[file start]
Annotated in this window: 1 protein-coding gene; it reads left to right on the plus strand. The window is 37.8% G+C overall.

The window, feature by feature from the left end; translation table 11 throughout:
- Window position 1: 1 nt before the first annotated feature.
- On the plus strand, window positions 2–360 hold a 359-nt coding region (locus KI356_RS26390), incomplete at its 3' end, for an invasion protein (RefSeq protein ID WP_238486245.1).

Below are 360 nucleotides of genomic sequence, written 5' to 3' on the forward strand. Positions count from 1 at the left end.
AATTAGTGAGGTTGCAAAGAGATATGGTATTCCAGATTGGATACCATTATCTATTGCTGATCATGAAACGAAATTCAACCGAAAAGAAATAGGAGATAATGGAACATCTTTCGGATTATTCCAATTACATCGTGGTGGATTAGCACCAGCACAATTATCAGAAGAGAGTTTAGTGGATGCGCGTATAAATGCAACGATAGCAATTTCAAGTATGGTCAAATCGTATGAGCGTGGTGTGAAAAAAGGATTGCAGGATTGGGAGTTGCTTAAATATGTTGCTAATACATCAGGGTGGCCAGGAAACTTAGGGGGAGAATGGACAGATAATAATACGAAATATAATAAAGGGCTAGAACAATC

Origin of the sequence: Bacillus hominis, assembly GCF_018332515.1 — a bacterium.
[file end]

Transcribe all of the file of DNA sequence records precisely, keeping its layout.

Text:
Annotated in this window: 1 protein-coding gene; it reads left to right on the plus strand. The window is 37.8% G+C overall.

The window, feature by feature from the left end; translation table 11 throughout:
- Window position 1: 1 nt before the first annotated feature.
- On the plus strand, window positions 2–360 hold a 359-nt coding region (locus KI356_RS26390), incomplete at its 3' end, for an invasion protein (RefSeq protein ID WP_238486245.1).

Below are 360 nucleotides of genomic sequence, written 5' to 3' on the forward strand. Positions count from 1 at the left end.
AATTAGTGAGGTTGCAAAGAGATATGGTATTCCAGATTGGATACCATTATCTATTGCTGATCATGAAACGAAATTCAACCGAAAAGAAATAGGAGATAATGGAACATCTTTCGGATTATTCCAATTACATCGTGGTGGATTAGCACCAGCACAATTATCAGAAGAGAGTTTAGTGGATGCGCGTATAAATGCAACGATAGCAATTTCAAGTATGGTCAAATCGTATGAGCGTGGTGTGAAAAAAGGATTGCAGGATTGGGAGTTGCTTAAATATGTTGCTAATACATCAGGGTGGCCAGGAAACTTAGGGGGAGAATGGACAGATAATAATACGAAATATAATAAAGGGCTAGAACAATC

Origin of the sequence: Bacillus hominis, assembly GCF_018332515.1 — a bacterium.